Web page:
Then there are the relatives you just don’t want to claim because their behavior makes you really wonder how much DNA you share with them.  I had some really interesting ones.  Aunt Frances, for instance, was a 400# cat lady with a deep disdain for all things foreign (especially my old Subaru,) a loathing of ear piercings and earrings (thankfully she never got to see Steve-0’s 7/8 gauged earrings, or the SS helmet for that matter) and a general distrust of females who insist upon wearing makeup.   I have nothing against cats- I have three of them- but having thirty five of them wandering in and out of your house, eating you out of house and home and breeding uncontrollably is not the proper way to keep cats.  Sending half of your Social Security checks to Jimmy Swaggart probably wasn’t the best decision either, but she just couldn’t resist the televangelists when they appealed for cash.

Uncle Jack was actually one of my great-uncles.  He was a tiny dude, about 5’5″ and slightly built.  He had a withered hand, a taste for whiskey and he chain smoked unfiltered Pall Malls.  Every time I saw him, he always seemed to be either getting ready to go to jail for something or had just got out of jail for something.  He had some really hideous tattoos,  and used language that would make a trucker blush.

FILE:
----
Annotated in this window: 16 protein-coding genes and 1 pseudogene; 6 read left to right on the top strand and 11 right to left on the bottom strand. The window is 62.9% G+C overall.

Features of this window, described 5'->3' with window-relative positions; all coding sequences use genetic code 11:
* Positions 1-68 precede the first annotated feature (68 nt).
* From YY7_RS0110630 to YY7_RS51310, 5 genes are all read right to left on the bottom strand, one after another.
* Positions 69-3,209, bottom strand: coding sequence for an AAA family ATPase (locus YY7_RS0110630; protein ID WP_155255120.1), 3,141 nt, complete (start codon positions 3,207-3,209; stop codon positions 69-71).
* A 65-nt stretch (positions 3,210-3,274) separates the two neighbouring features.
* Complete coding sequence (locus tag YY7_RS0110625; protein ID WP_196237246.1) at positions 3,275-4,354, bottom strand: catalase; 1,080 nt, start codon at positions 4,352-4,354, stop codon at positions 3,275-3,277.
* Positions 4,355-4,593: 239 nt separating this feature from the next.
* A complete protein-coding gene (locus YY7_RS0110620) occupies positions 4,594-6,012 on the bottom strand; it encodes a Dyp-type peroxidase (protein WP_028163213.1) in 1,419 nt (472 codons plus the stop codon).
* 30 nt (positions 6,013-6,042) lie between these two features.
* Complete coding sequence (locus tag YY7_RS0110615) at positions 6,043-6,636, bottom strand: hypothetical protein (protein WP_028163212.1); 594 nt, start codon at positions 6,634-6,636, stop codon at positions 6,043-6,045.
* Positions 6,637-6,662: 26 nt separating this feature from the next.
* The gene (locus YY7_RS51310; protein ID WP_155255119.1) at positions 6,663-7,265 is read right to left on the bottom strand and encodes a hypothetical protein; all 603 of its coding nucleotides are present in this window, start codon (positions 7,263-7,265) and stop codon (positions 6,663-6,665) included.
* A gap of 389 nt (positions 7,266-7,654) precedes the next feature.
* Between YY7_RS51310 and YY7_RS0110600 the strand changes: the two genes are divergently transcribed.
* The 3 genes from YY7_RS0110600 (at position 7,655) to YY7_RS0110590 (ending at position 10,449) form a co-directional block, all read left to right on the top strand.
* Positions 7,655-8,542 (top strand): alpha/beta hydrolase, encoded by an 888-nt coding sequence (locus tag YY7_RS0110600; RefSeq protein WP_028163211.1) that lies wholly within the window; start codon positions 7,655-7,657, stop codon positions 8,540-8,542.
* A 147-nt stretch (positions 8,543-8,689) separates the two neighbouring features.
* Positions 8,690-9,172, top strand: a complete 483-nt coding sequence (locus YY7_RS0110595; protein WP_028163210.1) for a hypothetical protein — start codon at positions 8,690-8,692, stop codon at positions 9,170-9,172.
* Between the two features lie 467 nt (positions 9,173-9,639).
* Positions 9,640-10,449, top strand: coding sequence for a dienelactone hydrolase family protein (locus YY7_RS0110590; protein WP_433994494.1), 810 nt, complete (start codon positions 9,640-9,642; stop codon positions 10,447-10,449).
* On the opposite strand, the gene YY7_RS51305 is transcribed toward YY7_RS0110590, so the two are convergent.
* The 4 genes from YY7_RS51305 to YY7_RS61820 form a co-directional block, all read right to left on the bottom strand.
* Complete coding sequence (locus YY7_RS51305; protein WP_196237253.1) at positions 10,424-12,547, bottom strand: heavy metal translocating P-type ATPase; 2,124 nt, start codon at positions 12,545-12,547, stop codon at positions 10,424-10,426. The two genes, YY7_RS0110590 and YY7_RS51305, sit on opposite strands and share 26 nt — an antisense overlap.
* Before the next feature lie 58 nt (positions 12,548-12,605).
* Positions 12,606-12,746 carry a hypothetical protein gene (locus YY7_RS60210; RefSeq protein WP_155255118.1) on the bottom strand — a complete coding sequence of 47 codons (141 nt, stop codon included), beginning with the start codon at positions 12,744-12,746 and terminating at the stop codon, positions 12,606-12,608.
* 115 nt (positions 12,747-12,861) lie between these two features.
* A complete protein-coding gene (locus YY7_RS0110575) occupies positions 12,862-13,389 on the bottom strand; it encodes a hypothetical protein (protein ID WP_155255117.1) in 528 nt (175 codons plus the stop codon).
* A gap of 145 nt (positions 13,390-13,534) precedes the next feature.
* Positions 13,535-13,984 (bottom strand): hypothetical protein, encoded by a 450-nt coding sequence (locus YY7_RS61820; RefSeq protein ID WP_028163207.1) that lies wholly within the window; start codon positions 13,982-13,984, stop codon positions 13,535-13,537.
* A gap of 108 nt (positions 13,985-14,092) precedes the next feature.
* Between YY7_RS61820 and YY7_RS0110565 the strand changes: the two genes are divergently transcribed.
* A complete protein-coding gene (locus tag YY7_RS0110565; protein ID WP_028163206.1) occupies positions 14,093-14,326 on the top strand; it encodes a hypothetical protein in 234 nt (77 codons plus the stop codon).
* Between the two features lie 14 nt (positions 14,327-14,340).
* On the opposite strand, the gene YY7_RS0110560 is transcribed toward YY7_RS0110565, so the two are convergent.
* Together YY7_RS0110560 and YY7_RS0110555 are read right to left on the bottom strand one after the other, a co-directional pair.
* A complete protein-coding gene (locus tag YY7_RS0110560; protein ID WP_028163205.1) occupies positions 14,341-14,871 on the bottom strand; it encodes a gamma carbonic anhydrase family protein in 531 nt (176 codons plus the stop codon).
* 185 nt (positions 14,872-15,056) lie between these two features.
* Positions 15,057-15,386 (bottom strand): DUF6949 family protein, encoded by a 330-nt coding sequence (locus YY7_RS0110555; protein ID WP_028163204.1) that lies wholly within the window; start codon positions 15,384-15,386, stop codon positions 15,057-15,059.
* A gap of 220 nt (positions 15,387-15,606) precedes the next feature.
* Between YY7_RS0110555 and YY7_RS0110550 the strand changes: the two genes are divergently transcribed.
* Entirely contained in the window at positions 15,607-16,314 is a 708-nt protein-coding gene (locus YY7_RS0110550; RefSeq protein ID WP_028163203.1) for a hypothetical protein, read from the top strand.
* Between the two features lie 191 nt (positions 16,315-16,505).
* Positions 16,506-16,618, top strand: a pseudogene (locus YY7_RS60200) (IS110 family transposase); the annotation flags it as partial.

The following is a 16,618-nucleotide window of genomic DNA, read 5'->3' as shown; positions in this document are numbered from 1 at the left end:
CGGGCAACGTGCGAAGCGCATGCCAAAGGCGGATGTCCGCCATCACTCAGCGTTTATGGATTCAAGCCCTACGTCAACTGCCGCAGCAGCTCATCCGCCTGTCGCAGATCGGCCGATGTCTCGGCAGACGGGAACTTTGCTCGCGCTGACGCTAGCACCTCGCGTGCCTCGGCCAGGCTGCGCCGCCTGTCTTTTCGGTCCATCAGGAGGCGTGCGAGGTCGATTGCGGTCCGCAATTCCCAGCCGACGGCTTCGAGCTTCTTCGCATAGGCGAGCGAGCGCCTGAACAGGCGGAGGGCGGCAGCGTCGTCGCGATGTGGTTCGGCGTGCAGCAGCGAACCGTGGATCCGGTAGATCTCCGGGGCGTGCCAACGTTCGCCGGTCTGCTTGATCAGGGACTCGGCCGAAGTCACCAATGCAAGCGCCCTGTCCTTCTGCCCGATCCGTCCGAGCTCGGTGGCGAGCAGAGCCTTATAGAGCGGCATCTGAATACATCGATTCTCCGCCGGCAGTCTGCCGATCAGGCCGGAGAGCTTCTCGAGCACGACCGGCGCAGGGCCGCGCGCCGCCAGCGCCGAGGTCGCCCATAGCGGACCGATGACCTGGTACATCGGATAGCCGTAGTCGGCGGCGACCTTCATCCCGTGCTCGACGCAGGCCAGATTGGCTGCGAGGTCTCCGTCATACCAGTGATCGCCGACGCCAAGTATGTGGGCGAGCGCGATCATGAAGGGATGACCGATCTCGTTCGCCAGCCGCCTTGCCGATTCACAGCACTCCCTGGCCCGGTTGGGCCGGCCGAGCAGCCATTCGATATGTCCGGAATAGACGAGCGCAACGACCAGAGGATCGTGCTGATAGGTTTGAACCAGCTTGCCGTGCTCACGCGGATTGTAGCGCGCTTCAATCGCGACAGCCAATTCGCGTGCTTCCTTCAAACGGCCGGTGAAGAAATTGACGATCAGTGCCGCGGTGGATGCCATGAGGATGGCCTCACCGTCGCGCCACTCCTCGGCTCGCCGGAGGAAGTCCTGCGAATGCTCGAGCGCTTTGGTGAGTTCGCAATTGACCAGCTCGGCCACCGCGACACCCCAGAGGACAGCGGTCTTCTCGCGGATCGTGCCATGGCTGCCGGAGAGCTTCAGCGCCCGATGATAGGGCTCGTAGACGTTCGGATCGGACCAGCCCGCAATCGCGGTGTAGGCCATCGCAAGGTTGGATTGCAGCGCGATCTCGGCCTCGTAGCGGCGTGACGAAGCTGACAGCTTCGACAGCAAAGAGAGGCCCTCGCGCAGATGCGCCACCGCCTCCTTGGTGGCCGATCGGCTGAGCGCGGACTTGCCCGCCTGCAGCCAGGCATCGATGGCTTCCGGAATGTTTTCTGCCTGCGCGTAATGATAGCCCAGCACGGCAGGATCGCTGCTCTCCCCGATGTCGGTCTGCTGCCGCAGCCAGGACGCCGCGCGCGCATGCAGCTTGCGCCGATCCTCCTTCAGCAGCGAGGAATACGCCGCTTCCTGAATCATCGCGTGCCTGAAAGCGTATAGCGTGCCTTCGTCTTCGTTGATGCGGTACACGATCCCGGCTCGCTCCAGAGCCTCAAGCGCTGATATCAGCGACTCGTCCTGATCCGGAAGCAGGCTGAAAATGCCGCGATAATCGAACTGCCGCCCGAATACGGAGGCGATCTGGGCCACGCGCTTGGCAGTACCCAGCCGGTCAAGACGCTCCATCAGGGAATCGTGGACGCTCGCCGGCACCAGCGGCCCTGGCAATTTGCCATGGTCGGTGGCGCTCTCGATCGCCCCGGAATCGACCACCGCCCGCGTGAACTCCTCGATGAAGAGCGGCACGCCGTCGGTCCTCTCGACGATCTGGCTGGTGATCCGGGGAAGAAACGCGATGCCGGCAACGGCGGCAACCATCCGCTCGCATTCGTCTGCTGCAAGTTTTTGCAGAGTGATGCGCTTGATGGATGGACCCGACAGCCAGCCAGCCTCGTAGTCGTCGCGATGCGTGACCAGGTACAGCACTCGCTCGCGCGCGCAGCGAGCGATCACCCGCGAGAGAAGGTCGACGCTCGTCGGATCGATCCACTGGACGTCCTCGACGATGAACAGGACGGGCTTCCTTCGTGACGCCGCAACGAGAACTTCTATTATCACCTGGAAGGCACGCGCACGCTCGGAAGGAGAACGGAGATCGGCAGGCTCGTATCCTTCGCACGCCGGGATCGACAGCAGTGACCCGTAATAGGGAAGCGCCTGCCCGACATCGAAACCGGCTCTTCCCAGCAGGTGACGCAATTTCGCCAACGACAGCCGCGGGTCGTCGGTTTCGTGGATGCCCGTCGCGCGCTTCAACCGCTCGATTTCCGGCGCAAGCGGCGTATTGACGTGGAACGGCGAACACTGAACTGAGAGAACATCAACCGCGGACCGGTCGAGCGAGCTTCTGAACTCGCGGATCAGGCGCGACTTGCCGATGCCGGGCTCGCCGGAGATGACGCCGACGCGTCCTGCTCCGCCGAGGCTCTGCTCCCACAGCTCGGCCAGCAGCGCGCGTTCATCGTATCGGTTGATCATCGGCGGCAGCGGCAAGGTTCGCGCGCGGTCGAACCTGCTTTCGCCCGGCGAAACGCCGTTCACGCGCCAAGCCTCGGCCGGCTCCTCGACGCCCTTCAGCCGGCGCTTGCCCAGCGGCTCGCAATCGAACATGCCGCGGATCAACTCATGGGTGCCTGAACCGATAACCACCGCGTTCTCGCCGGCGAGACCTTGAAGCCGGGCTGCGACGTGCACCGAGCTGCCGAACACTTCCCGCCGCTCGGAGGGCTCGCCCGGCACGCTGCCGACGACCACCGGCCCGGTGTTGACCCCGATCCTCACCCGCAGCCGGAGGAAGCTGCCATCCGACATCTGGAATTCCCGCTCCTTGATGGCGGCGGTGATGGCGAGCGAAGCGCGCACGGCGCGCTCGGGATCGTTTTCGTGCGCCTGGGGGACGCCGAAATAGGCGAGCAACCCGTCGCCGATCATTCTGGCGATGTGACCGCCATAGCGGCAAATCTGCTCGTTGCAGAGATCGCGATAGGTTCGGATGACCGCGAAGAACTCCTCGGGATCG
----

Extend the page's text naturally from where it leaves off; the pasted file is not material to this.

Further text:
I had twin great-aunts- Glenna and Gwendolyn.  I don’t know for sure if they were identical twins or not, but they had the identical horrible bleach-blonde hair do.  I remember when Great-Grandma died (their mother) they got in a fist fight over her stuff, none of it worth a whole lot.  Gwendolyn was married to Uncle Bob- the one with the nudie pics all over his garage- who gave my sister a Budweiser when she was six or seven, and who would look up girls’ dresses if he got the chance.  They had a miniature poodle named Jacques who liked to hump people’s legs and piss on everyone’s hub caps.  Jacques went to the groomer, had his nails painted blue, and always smelled like girly perfume.  Dad always wondered why anyone would prissify a male dog like that, but they were kind of strange.

Everyone has an Uncle Bob- the family pervert.  Thankfully I only got to experience Uncle Bob once a year or less (Dad didn’t want us kids to be around alcohol, especially after the Budweiser Incident) but that was enough.  Everyone wondered why I would not run up and give him a hug.  First of all I am not a hugger by nature.  I am very selective about who I want to hug even today.  As a child I tried to avoid physical contact as much as possible.  So be happy with a handshake- and I was that way with most people I encountered.  I’m not being rude, but I don’t want you looking up my dress or trying to slip me the tongue.  Something about the nudies on the garage walls creeped me out.

This is NOT the Subaru DL I had, but it is the same model.  This one is a 1978, mine was a ’79.  Mine was also red -or at least it was painted red at the factory, before it oxidized, rusted, and ended up covered in fiberglass body filler, primer, duct tape and bumper stickers.  Either not many of them were built, or they just couldn’t handle Rust Belt winters.  It took a lot of duct tape to hold those marker lights in the fenders.